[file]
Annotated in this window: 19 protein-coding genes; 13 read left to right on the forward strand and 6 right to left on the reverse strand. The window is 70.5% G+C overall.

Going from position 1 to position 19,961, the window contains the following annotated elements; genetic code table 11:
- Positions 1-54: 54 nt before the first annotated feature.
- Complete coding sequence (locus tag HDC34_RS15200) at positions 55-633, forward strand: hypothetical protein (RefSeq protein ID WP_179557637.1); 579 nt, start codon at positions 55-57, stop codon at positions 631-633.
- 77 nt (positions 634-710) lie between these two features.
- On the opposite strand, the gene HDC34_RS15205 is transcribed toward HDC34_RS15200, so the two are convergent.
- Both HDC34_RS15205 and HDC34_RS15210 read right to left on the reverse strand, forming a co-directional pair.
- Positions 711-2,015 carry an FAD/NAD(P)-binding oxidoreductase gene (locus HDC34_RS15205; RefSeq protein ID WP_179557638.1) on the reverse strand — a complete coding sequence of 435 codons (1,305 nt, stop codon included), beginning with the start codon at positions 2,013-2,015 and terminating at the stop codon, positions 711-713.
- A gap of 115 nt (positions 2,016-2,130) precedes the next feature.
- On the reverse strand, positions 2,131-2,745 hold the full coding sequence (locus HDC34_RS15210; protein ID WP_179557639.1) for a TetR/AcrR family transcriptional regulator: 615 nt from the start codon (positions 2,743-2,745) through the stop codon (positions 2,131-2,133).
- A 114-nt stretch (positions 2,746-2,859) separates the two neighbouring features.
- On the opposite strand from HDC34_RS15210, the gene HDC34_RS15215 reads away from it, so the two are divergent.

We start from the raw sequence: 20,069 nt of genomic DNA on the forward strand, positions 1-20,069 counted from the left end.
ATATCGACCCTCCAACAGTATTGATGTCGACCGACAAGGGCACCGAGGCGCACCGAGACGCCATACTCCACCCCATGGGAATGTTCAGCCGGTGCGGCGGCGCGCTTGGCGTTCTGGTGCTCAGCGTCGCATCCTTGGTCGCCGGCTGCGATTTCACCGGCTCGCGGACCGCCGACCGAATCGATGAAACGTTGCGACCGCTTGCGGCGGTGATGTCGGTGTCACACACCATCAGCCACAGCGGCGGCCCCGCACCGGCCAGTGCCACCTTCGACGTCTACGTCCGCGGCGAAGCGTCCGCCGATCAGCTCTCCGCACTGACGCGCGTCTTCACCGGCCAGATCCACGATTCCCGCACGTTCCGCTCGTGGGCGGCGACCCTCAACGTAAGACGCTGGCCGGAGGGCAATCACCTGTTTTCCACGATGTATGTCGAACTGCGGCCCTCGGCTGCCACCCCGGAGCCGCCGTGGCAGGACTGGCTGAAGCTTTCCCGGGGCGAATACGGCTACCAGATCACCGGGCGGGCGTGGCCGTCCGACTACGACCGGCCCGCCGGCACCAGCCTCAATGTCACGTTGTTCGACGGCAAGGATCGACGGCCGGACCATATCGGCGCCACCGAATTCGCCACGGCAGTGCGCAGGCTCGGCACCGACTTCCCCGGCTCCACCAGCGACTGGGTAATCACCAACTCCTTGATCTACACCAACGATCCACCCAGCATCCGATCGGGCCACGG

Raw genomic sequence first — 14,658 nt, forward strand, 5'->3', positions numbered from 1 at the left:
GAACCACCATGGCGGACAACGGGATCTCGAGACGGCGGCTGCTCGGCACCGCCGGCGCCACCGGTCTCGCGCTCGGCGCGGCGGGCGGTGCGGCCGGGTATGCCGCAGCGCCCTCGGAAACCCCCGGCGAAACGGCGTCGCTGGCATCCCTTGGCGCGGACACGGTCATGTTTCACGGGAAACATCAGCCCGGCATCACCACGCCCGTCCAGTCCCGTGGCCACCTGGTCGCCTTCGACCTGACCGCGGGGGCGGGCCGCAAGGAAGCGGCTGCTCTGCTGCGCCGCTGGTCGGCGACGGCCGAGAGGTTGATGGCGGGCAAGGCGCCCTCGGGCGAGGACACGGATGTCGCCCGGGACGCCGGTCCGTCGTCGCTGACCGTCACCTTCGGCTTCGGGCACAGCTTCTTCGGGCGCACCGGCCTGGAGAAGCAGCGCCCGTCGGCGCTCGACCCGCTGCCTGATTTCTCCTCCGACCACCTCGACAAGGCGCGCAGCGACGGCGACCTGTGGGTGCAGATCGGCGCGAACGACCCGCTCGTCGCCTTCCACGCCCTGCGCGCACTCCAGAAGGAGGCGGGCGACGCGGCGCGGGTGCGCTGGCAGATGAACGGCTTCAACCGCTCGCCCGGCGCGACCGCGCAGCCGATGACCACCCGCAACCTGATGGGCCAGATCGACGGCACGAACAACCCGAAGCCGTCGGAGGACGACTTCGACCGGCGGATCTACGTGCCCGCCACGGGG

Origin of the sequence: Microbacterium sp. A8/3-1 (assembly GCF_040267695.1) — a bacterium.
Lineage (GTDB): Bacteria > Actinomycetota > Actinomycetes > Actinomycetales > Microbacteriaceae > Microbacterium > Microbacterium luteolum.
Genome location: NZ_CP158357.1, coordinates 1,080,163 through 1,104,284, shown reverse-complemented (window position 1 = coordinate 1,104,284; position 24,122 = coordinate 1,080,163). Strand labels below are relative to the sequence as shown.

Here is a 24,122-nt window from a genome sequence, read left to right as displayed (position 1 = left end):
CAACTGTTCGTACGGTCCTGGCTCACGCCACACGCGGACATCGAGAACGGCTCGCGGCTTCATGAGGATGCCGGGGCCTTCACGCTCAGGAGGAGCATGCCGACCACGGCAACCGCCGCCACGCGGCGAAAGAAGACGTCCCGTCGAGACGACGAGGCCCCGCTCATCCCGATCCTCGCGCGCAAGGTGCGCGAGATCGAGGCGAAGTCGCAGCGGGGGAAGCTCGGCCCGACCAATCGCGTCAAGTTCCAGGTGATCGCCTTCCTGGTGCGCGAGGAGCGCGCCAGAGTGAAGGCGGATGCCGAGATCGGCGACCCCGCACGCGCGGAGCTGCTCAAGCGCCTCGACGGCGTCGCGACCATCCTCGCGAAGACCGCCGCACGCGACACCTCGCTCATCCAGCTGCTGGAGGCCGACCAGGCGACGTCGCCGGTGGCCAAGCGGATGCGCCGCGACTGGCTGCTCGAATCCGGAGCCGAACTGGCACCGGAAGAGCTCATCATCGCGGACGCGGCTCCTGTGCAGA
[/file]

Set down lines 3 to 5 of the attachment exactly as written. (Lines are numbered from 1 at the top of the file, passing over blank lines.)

- Positions 1-54: 54 nt before the first annotated feature.
- Complete coding sequence (locus tag HDC34_RS15200) at positions 55-633, forward strand: hypothetical protein (RefSeq protein ID WP_179557637.1); 579 nt, start codon at positions 55-57, stop codon at positions 631-633.
- 77 nt (positions 634-710) lie between these two features.